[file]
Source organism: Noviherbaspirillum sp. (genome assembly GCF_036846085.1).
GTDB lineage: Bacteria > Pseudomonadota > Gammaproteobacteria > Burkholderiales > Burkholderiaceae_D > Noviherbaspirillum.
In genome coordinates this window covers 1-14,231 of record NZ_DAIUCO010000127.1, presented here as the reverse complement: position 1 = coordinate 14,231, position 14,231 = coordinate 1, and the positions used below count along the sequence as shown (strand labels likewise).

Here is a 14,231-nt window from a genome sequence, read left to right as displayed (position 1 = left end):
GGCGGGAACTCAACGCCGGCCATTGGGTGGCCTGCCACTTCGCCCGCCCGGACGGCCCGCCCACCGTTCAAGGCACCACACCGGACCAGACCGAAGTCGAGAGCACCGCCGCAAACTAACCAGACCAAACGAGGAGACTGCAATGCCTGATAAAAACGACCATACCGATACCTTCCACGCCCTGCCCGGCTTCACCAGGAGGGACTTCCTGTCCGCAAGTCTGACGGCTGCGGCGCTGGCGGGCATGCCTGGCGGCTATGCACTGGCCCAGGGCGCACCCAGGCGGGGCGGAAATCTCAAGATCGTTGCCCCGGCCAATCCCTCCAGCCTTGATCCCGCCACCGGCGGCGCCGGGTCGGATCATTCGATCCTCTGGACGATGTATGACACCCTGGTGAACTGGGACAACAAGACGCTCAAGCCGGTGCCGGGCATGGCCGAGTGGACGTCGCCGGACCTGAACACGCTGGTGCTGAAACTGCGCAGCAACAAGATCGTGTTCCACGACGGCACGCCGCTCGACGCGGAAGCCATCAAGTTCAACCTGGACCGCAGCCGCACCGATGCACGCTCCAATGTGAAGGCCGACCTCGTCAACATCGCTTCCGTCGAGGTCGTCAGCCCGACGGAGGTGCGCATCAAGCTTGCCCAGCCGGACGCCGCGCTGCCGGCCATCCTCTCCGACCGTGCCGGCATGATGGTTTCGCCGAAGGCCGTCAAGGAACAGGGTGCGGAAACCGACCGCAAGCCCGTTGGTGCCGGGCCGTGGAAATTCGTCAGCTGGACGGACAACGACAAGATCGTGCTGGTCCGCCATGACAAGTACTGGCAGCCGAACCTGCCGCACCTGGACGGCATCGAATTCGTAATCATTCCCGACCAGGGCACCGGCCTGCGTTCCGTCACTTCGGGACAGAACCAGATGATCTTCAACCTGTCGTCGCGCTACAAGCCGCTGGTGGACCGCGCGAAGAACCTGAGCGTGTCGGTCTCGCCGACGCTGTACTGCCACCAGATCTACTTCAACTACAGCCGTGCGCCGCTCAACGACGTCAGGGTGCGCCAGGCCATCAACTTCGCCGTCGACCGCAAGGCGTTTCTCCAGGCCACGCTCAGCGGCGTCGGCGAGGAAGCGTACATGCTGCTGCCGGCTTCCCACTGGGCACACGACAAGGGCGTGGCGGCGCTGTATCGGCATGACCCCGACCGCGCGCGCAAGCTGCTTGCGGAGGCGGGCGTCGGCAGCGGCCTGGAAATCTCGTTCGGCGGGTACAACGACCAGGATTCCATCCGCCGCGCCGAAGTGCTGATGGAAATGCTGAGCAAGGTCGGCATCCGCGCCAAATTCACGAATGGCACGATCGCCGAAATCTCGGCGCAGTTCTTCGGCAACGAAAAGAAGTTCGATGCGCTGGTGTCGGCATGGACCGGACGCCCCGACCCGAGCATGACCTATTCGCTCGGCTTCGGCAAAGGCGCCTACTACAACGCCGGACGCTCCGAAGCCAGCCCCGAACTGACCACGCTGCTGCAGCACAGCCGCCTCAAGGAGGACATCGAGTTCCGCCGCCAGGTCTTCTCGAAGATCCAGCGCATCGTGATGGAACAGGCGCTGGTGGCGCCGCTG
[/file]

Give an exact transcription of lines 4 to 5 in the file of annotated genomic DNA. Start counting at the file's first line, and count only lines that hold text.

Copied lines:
Here is a 14,231-nt window from a genome sequence, read left to right as displayed (position 1 = left end):
GGCGGGAACTCAACGCCGGCCATTGGGTGGCCTGCCACTTCGCCCGCCCGGACGGCCCGCCCACCGTTCAAGGCACCACACCGGACCAGACCGAAGTCGAGAGCACCGCCGCAAACTAACCAGACCAAACGAGGAGACTGCAATGCCTGATAAAAACGACCATACCGATACCTTCCACGCCCTGCCCGGCTTCACCAGGAGGGACTTCCTGTCCGCAAGTCTGACGGCTGCGGCGCTGGCGGGCATGCCTGGCGGCTATGCACTGGCCCAGGGCGCACCCAGGCGGGGCGGAAATCTCAAGATCGTTGCCCCGGCCAATCCCTCCAGCCTTGATCCCGCCACCGGCGGCGCCGGGTCGGATCATTCGATCCTCTGGACGATGTATGACACCCTGGTGAACTGGGACAACAAGACGCTCAAGCCGGTGCCGGGCATGGCCGAGTGGACGTCGCCGGACCTGAACACGCTGGTGCTGAAACTGCGCAGCAACAAGATCGTGTTCCACGACGGCACGCCGCTCGACGCGGAAGCCATCAAGTTCAACCTGGACCGCAGCCGCACCGATGCACGCTCCAATGTGAAGGCCGACCTCGTCAACATCGCTTCCGTCGAGGTCGTCAGCCCGACGGAGGTGCGCATCAAGCTTGCCCAGCCGGACGCCGCGCTGCCGGCCATCCTCTCCGACCGTGCCGGCATGATGGTTTCGCCGAAGGCCGTCAAGGAACAGGGTGCGGAAACCGACCGCAAGCCCGTTGGTGCCGGGCCGTGGAAATTCGTCAGCTGGACGGACAACGACAAGATCGTGCTGGTCCGCCATGACAAGTACTGGCAGCCGAACCTGCCGCACCTGGACGGCATCGAATTCGTAATCATTCCCGACCAGGGCACCGGCCTGCGTTCCGTCACTTCGGGACAGAACCAGATGATCTTCAACCTGTCGTCGCGCTACAAGCCGCTGGTGGACCGCGCGAAGAACCTGAGCGTGTCGGTCTCGCCGACGCTGTACTGCCACCAGATCTACTTCAACTACAGCCGTGCGCCGCTCAACGACGTCAGGGTGCGCCAGGCCATCAACTTCGCCGTCGACCGCAAGGCGTTTCTCCAGGCCACGCTCAGCGGCGTCGGCGAGGAAGCGTACATGCTGCTGCCGGCTTCCCACTGGGCACACGACAAGGGCGTGGCGGCGCTGTATCGGCATGACCCCGACCGCGCGCGCAAGCTGCTTGCGGAGGCGGGCGTCGGCAGCGGCCTGGAAATCTCGTTCGGCGGGTACAACGACCAGGATTCCATCCGCCGCGCCGAAGTGCTGATGGAAATGCTGAGCAAGGTCGGCATCCGCGCCAAATTCACGAATGGCACGATCGCCGAAATCTCGGCGCAGTTCTTCGGCAACGAAAAGAAGTTCGATGCGCTGGTGTCGGCATGGACCGGACGCCCCGACCCGAGCATGACCTATTCGCTCGGCTTCGGCAAAGGCGCCTACTACAACGCCGGACGCTCCGAAGCCAGCCCCGAACTGACCACGCTGCTGCAGCACAGCCGCCTCAAGGAGGACATCGAGTTCCGCCGCCAGGTCTTCTCGAAGATCCAGCGCATCGTGATGGAACAGGCGCTGGTGGCGCCGCTG